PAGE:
"The city is not issuing advice on whether property owners should pre-pay taxes, how much to pre-pay, or the possible tax impact, including whether the IRS will allow the payments to be deductible on 2017 federal income taxes," the city said in an advisory to residents.

When reached for comment Thursday, a spokesman for the city said: "Our position hasn't changed. We aren't giving legal advice."

On Thursday, Fairfax County spokesman Jeremy Lasich said the county hadn't billed property owners for next year's taxes. "We are still studying what the IRS guidance means since it came out late yesterday," he said.

The county has posted a note on its website saying it "makes no representation" about the deductibility of prepaid local property taxes from federal taxes.

Ms. Kaeding of the Tax Foundation said taxpayers there could be out of luck. "They've just provided Fairfax County with an interest-free loan," she said.

Complicating matters is that many homeowners pay their property taxes as part of their mortgages so they don't get a separate bill.

James Erdekian, a certified public accountant in Boston, said people who pay towns directly will need to notify their mortgage companies that they did so and show proof. Otherwise, mortgage companies could wind up sending payments as well, he said.

Elsewhere, communities were already only accepting payments for taxes that had already been billed.

Santa Clara County, in California, for instance, is accepting prepayment of an installment that is due in April. Property owners received this property-tax statement in October, the county said. "Any overpayment received" will be refunded to taxpayers, the county cautions on its website.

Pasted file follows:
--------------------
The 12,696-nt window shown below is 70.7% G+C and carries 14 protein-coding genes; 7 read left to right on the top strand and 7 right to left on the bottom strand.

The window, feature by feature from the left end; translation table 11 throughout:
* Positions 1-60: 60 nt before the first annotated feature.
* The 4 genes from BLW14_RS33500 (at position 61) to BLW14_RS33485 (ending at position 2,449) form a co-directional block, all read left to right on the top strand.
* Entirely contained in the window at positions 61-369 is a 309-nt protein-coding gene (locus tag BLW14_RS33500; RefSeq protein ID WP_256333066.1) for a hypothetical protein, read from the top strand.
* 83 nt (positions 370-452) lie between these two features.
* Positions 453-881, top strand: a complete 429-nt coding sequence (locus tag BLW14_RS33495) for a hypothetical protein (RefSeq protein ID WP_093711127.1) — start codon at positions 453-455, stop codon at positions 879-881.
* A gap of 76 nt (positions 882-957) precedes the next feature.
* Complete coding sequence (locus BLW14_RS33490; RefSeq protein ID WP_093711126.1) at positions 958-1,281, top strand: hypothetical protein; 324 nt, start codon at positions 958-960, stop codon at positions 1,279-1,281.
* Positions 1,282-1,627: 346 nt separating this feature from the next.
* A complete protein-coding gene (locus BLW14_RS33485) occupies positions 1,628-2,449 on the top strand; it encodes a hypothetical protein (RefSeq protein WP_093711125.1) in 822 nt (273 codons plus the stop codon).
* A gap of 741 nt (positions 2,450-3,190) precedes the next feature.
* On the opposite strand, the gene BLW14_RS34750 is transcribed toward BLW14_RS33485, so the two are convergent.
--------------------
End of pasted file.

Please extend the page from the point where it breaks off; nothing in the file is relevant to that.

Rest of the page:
Sacramento County also was accepting property-tax payments for only as far out as April, said spokeswoman Kim Nava. Some people were hoping to pay property taxes that will be due beyond April, but the county wasn't accepting them, Ms. Nava said.

"People have asked if they can do that," she said. "Unfortunately, the answer is `no.' "

San Diego County was accepting the second installment of 2017-18 property taxes -- due in February, and was advising people not to try to send in more. "While you can pay the rest of this year's taxes now, please note that we can't accept any future property taxes," the county's Treasurer-Tax Collector Dan McAllister said in a statement last week.

That doesn't mean some eager taxpayers still won't run into problems -- and that communities won't be stuck having to return cash.

Outside Boston, Milton, Mass., was accepting payments for February and May bills, but some taxpayers were also submitting money for anticipated property-tax tabs for later in the year.

"Some people are trying to slip it in," said Milton Town Treasurer James McAuliffe. "We'll be cutting them a check. They may have an issue with the IRS later on down the line."

For places that have the 2018 bills ready, homeowners are jumping at the opportunity to maximize their deduction. Officials in Suffolk County N.Y., on Long Island said towns there have already sent out tax bills for the entire calendar year of 2018. A spokesman for the county said homeowners should be able to deduct their property 2018 property taxes on their 2017 tax return as long as they pay them before the end of the year.

"People are coming in droves" to pay, the Suffolk County spokesman said.

Write to Joseph De Avila at joseph.deavila@wsj.com, Jennifer Levitz at jennifer.levitz@wsj.com and David Harrison at david.harrison@wsj.com

 

(END) Dow Jones Newswires

December 28, 2017 13:29 ET (18:29 GMT)

Copyright (c) 2017 Dow Jones & Company, Inc.